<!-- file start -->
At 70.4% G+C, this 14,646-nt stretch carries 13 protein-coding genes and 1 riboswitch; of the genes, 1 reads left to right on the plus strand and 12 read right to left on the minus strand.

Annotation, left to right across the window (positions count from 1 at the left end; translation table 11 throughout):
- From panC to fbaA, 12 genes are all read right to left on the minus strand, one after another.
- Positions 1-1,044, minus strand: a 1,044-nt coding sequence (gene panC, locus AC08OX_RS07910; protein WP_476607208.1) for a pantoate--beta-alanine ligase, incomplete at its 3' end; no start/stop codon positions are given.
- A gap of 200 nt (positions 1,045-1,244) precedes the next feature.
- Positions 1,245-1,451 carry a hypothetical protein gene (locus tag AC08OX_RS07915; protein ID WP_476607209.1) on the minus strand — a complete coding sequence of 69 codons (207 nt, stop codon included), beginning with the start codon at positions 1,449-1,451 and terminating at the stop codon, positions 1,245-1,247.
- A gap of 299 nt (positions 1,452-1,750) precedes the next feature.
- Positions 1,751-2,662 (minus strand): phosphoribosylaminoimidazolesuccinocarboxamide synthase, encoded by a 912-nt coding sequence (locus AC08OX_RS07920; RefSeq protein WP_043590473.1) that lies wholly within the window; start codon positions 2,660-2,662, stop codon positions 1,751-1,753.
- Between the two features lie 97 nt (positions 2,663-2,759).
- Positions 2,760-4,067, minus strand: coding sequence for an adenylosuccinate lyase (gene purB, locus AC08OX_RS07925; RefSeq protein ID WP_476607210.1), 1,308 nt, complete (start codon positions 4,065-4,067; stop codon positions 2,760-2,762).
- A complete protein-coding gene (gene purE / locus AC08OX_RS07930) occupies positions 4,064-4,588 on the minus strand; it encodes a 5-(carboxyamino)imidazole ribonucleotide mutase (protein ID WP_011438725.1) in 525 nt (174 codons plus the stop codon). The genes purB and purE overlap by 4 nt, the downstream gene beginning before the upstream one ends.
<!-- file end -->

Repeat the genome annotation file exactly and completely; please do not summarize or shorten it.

At 70.4% G+C, this 14,646-nt stretch carries 13 protein-coding genes and 1 riboswitch; of the genes, 1 reads left to right on the plus strand and 12 read right to left on the minus strand.

Annotation, left to right across the window (positions count from 1 at the left end; translation table 11 throughout):
- From panC to fbaA, 12 genes are all read right to left on the minus strand, one after another.
- Positions 1-1,044, minus strand: a 1,044-nt coding sequence (gene panC, locus AC08OX_RS07910; protein WP_476607208.1) for a pantoate--beta-alanine ligase, incomplete at its 3' end; no start/stop codon positions are given.
- A gap of 200 nt (positions 1,045-1,244) precedes the next feature.
- Positions 1,245-1,451 carry a hypothetical protein gene (locus tag AC08OX_RS07915; protein ID WP_476607209.1) on the minus strand — a complete coding sequence of 69 codons (207 nt, stop codon included), beginning with the start codon at positions 1,449-1,451 and terminating at the stop codon, positions 1,245-1,247.
- A gap of 299 nt (positions 1,452-1,750) precedes the next feature.
- Positions 1,751-2,662 (minus strand): phosphoribosylaminoimidazolesuccinocarboxamide synthase, encoded by a 912-nt coding sequence (locus AC08OX_RS07920; RefSeq protein WP_043590473.1) that lies wholly within the window; start codon positions 2,660-2,662, stop codon positions 1,751-1,753.
- Between the two features lie 97 nt (positions 2,663-2,759).
- Positions 2,760-4,067, minus strand: coding sequence for an adenylosuccinate lyase (gene purB, locus AC08OX_RS07925; RefSeq protein ID WP_476607210.1), 1,308 nt, complete (start codon positions 4,065-4,067; stop codon positions 2,760-2,762).
- A complete protein-coding gene (gene purE / locus AC08OX_RS07930) occupies positions 4,064-4,588 on the minus strand; it encodes a 5-(carboxyamino)imidazole ribonucleotide mutase (protein ID WP_011438725.1) in 525 nt (174 codons plus the stop codon). The genes purB and purE overlap by 4 nt, the downstream gene beginning before the upstream one ends.